Governance provides sport and recreation clubs with their direction, planning, and purpose.
This is important as it outlines the responsibilities of club leaders and members and provides them with the direction they need to succeed in their roles.
Good governance helps with the running of the club, and a well-run club is more appealing to new members and is essential for gaining funding through sponsorships and grants. Whilst good governance doesn’t guarantee success, poor governance will always lead to failure.
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When a club becomes incorporated, it becomes a separate legal entity. This can be beneficial as it enables the club to do things in its own name, including:
- sign contracts
- lease premises
- operate bank accounts
- receive grant monies from local and federal government.
Incorporation is one of the leading legal protection strategies available to clubs. It can help to relieve the club and members from liability when they are undertaking the authorised acts of the club. Please note that it doesn’t prevent actions of negligence in all circumstances.
For more information about becoming incorporated, visit the Department of Local Government, Sport and Cultural Industries website.
A constitution is the basic rules for how your club is run and it required for the club to become incorporated. A constitution provides:
- information to members and non-members about what your club
- guidelines for the daily running of your club
- help to sort out internal problems
- help in seeking resources, funding, and support from other organisations, such as a government agency.
Department of Local Government, Sport and Cultural Industries has a helpful guide for developing a constitution.
A club’s by-laws are developed with your constitution. The by-laws sit beneath the constitution and outline the finer details of the club. This can include:
- the duties of key roles, like the President, Secretary and Treasurer
- the duties of supporting roles, like coaches, equipment managers and volunteers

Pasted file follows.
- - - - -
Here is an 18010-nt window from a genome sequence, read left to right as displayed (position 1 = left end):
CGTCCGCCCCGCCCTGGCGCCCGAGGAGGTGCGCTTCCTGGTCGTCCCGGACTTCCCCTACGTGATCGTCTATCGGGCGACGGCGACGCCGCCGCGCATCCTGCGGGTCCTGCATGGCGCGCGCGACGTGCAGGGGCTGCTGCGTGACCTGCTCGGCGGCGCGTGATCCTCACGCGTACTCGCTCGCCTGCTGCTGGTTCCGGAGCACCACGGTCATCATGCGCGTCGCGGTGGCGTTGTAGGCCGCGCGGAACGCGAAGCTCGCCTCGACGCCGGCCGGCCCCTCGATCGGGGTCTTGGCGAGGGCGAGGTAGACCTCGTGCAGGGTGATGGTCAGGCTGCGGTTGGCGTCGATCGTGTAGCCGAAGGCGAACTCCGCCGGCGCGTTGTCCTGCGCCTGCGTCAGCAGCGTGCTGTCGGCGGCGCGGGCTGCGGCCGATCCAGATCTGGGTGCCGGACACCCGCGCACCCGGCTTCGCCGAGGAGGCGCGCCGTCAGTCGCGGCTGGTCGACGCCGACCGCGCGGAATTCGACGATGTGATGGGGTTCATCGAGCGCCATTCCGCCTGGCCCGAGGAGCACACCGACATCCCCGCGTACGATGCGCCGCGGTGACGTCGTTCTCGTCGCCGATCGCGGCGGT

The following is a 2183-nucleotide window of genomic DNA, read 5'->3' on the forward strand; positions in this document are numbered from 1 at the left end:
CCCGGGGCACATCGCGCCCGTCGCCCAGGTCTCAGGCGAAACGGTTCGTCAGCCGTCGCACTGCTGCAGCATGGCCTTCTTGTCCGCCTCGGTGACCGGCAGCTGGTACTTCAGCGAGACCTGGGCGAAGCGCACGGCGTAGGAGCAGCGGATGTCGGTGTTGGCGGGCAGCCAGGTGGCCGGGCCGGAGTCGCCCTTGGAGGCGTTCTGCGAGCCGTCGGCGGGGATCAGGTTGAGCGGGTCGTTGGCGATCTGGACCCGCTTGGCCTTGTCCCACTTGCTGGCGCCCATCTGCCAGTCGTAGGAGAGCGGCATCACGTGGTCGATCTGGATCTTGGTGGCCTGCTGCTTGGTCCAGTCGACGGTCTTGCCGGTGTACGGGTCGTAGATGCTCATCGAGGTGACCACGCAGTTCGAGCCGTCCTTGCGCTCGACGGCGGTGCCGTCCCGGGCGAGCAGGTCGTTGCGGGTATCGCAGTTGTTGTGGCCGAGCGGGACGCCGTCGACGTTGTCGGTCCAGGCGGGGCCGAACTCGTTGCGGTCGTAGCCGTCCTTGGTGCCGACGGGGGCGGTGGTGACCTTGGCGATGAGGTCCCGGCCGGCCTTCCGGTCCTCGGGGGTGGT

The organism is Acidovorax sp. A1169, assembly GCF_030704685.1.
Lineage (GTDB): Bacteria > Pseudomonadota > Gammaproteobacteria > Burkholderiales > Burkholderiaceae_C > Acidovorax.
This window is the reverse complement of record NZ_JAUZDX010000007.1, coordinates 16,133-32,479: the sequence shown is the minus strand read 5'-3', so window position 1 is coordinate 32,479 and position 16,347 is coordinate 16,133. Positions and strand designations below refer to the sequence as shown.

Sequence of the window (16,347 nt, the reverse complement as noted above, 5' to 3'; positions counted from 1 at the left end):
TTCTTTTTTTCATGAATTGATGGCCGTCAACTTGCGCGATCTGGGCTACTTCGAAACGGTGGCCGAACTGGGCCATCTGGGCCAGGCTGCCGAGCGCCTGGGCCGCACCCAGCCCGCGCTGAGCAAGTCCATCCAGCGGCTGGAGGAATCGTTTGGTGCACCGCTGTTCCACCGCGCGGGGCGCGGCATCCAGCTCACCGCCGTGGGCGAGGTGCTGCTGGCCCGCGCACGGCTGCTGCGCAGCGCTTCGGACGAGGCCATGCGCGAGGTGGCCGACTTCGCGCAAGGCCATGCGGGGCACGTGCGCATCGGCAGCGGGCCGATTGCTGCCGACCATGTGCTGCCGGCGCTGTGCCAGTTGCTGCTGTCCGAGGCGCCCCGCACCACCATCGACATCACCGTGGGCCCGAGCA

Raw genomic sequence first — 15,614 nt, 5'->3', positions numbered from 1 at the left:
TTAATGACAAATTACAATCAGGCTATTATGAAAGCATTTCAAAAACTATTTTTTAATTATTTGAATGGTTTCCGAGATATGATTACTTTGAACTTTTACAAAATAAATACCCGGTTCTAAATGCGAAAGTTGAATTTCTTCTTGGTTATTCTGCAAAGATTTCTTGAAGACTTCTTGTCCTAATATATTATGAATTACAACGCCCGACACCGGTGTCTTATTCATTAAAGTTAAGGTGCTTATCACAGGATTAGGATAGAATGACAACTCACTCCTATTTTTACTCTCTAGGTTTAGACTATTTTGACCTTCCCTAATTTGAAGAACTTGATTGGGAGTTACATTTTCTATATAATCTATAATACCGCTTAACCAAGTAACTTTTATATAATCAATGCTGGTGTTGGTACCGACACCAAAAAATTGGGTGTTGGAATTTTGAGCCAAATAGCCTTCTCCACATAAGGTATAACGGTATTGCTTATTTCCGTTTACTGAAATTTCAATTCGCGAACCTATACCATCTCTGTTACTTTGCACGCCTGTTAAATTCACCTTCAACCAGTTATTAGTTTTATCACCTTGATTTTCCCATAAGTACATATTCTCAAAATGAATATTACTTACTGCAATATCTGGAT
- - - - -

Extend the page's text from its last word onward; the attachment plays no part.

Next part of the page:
- playing fees
- club colours and uniforms
- awards and medals given to members.
The contents of the by-laws must not contradict the constitution. They are not law and can be changed by your leaders, as outlined in your constitution.
Policies are useful for helping to manage the day-to-day issues of running a sport club. Policies provide further detail for the rules outlined in your constitution and by-laws.
The Play by the Rules website has policy templates you can use as a starting point for your club.
Everyone plays a part in keeping children safe whilst they are having fun and getting active.
Everyone involved within local sport must understand the legal and governance responsibilities they have to keep children safe from harm. Clubs must ensure a zero tolerance policy for any behaviour which puts children and young people at risk.
Sports clubs should embed child safety into their leadership and have many measures in place to safeguard children.
The Department of Local Government, Sport and Cultural Industries outlines the child safeguarding requirements for WA sports clubs.
Planning is the key to ensuring the future for sporting and recreation clubs and it can help clubs achieve financial sustainability, meet long-term goals, and grow their membership.
When thinking about implementing a plan for your club, consider:
- where the club has come from, where it is now, where it wants to go and how it is going to get there
- the main objectives of the club
- how to get members involved in the development of the club
- if changes in the current environment impact the club
- resources (human, physical and financial) are used effectively
- the progress of the club.
When implementing your plan, ensure you have educated and provided information to stakeholders external to the club, including the City of Canning.
The Department of Local Government, Sports and Cultural Industries has plenty of information on how to plan for your club’s future.